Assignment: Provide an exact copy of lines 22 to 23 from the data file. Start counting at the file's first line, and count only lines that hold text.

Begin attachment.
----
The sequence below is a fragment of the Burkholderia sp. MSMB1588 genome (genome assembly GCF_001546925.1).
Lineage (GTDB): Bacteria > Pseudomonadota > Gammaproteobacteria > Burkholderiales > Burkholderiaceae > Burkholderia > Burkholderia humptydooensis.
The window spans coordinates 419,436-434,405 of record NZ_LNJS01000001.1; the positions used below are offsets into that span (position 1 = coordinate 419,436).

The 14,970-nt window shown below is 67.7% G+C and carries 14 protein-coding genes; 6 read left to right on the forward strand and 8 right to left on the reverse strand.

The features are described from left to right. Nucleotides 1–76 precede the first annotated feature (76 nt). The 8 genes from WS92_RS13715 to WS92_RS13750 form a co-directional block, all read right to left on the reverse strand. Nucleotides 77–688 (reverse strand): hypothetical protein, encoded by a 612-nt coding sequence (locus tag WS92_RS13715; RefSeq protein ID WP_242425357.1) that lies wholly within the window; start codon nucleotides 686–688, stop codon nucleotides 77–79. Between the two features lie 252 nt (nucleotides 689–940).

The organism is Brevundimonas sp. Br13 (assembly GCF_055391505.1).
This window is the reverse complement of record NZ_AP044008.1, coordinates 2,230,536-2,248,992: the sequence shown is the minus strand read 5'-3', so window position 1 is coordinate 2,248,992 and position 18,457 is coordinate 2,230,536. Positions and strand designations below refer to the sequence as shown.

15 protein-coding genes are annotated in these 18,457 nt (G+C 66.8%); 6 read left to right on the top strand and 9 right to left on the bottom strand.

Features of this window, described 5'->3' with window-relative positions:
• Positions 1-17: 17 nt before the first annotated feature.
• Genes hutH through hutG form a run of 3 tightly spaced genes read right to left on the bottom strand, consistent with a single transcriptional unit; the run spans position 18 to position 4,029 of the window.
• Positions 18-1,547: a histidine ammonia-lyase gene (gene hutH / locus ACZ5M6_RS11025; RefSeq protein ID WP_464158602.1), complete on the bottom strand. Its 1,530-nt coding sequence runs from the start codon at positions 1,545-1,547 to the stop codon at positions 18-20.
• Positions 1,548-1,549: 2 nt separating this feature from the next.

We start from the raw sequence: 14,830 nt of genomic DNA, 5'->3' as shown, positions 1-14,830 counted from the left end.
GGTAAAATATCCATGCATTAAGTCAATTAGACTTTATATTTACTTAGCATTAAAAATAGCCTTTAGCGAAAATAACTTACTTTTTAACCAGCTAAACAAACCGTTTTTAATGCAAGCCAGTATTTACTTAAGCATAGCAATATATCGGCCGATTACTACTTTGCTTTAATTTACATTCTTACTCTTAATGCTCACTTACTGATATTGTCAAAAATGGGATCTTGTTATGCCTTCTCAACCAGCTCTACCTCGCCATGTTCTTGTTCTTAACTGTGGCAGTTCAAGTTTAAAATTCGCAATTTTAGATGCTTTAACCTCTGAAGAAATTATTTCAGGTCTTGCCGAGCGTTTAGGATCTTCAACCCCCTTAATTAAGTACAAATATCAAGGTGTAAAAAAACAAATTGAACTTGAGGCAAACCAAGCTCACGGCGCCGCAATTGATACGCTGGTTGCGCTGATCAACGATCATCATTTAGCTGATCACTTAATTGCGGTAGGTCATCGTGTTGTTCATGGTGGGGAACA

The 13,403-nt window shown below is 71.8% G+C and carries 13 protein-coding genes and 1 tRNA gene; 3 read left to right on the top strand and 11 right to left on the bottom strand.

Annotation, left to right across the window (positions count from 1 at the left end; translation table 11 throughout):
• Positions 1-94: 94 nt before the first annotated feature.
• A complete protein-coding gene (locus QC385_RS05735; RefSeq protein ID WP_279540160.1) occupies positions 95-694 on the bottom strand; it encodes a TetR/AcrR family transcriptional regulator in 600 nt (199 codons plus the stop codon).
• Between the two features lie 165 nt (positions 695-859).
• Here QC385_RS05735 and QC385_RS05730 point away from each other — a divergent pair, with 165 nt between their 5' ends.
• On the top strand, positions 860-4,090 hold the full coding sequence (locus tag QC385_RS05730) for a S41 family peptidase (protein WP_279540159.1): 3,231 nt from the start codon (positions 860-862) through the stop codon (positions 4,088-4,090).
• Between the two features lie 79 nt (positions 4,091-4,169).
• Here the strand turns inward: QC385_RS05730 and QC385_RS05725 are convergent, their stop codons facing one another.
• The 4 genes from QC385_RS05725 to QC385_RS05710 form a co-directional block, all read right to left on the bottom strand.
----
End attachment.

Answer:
• On the top strand, positions 860-4,090 hold the full coding sequence (locus tag QC385_RS05730) for a S41 family peptidase (protein WP_279540159.1): 3,231 nt from the start codon (positions 860-862) through the stop codon (positions 4,088-4,090).
• Between the two features lie 79 nt (positions 4,091-4,169).